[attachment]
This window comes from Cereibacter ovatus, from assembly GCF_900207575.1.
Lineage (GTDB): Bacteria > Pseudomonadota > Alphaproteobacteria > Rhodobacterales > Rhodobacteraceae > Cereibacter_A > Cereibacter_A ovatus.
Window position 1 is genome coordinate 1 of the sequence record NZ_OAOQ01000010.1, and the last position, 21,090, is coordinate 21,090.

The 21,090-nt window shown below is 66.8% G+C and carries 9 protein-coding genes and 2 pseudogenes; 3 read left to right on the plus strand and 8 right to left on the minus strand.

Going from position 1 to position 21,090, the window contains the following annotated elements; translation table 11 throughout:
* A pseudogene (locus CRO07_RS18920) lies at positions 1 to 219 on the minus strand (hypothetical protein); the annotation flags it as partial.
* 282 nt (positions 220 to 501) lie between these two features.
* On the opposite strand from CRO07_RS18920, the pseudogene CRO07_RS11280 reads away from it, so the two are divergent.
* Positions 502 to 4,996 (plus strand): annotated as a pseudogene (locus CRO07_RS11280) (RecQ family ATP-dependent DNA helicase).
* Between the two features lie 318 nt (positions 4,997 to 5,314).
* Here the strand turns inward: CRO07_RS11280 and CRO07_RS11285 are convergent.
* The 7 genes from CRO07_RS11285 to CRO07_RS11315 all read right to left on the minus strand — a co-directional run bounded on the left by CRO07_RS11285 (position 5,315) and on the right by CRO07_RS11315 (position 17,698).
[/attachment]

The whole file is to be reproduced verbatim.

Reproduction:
This window comes from Cereibacter ovatus, from assembly GCF_900207575.1.
Lineage (GTDB): Bacteria > Pseudomonadota > Alphaproteobacteria > Rhodobacterales > Rhodobacteraceae > Cereibacter_A > Cereibacter_A ovatus.
Window position 1 is genome coordinate 1 of the sequence record NZ_OAOQ01000010.1, and the last position, 21,090, is coordinate 21,090.

The 21,090-nt window shown below is 66.8% G+C and carries 9 protein-coding genes and 2 pseudogenes; 3 read left to right on the plus strand and 8 right to left on the minus strand.

Going from position 1 to position 21,090, the window contains the following annotated elements; translation table 11 throughout:
* A pseudogene (locus CRO07_RS18920) lies at positions 1 to 219 on the minus strand (hypothetical protein); the annotation flags it as partial.
* 282 nt (positions 220 to 501) lie between these two features.
* On the opposite strand from CRO07_RS18920, the pseudogene CRO07_RS11280 reads away from it, so the two are divergent.
* Positions 502 to 4,996 (plus strand): annotated as a pseudogene (locus CRO07_RS11280) (RecQ family ATP-dependent DNA helicase).
* Between the two features lie 318 nt (positions 4,997 to 5,314).
* Here the strand turns inward: CRO07_RS11280 and CRO07_RS11285 are convergent.
* The 7 genes from CRO07_RS11285 to CRO07_RS11315 all read right to left on the minus strand — a co-directional run bounded on the left by CRO07_RS11285 (position 5,315) and on the right by CRO07_RS11315 (position 17,698).